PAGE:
With the support of the Nuffic Orange Knowledge Programme, Terre des Hommes Netherlands has been implementing a project with the goal of improving Sexual and Reproductive Health and Rights (SRHR), education surrounding these topics, and access to relevant services for vulnerable youth in Bangladesh. This project was launched in 2017 and aimed at offering tens of thousands of young people the possibility to change their future through education and training by mid-2022.
The majority of the pressure group members that constitute the Nuffic project are influential, professional and social activists. To be sure, a pressure group tries to influence public policy in the interest of a particular cause. In this case, the pressure group is advocating for SRHR and education. As part of the project, the pressure group created momentum in schools so that these issues would be discussed in the classroom.
However, since the project was started, we have identified a great need for the pressure group to follow up with schools, students and teachers (via phone calls and physical visits). This is because follow up helps increase the facilitation of SRHR lessons.
For context, sexual and reproductive health is included in the national curriculum for adolescents in Bangladesh. However, due to taboos, shame and discomfort surrounding the topic, the teachers do not discuss the lessons in class: they instead ask the students to read the content at home. Therefore, no agenda is included in the School Management Committee to facilitate SRHR lessons by the teachers. This leads to teenagers being deprived of acquiring necessary knowledge and asking questions about these important issues. In addition, teenage girls are uncomfortable going to school when they are menstruating, as the school lacks facilities for proper hand washing, separate toilets for females, napkin disposal boxes, etc.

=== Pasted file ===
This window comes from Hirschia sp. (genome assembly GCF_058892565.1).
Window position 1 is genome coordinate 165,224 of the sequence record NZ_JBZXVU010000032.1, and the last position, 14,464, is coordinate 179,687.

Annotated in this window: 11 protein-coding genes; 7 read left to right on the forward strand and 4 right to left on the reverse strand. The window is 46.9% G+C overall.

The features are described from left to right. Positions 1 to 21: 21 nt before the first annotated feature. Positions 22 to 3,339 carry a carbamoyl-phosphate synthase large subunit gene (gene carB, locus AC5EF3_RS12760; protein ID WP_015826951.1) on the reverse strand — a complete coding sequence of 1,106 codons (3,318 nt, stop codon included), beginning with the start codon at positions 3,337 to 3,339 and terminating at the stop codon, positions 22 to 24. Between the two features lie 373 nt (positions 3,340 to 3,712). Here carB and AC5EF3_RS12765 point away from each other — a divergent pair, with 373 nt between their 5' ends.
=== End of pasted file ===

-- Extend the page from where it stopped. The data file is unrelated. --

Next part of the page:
At the startup phase of the project, even though lessons on sexual and reproductive health and rights were facilitated, there was no regular follow-up because the members of the pressure group were not aware of how important this was.
Afterwards, it was noted that when the pressure group continues to follow up with schools and teachers, the amount of lessons on SRHR increases from 15% to 60% within a month.
The follow up process took place in February and March of 2022, and included not only the participants mentioned above, but also journalists, NGO/CSO members, and local activists. As a result, two high schools named Cheradangi and Fasiladanga in Dinajpur did set up separate toilets for females and napkin disposal boxes, while also ensuring the availability of new pads and proper hand washing facilities.
All of this helped to improve child participation, gender mainstreaming (which is the process of integrating a gender equality perspective at all stages and levels of policies, programmes and projects), and the inclusion of children with disabilities, as it aims at achieving the minimum standards of alternative care.
The conclusion is clear: following up regularly is necessary for any project to sustain their impact or any result.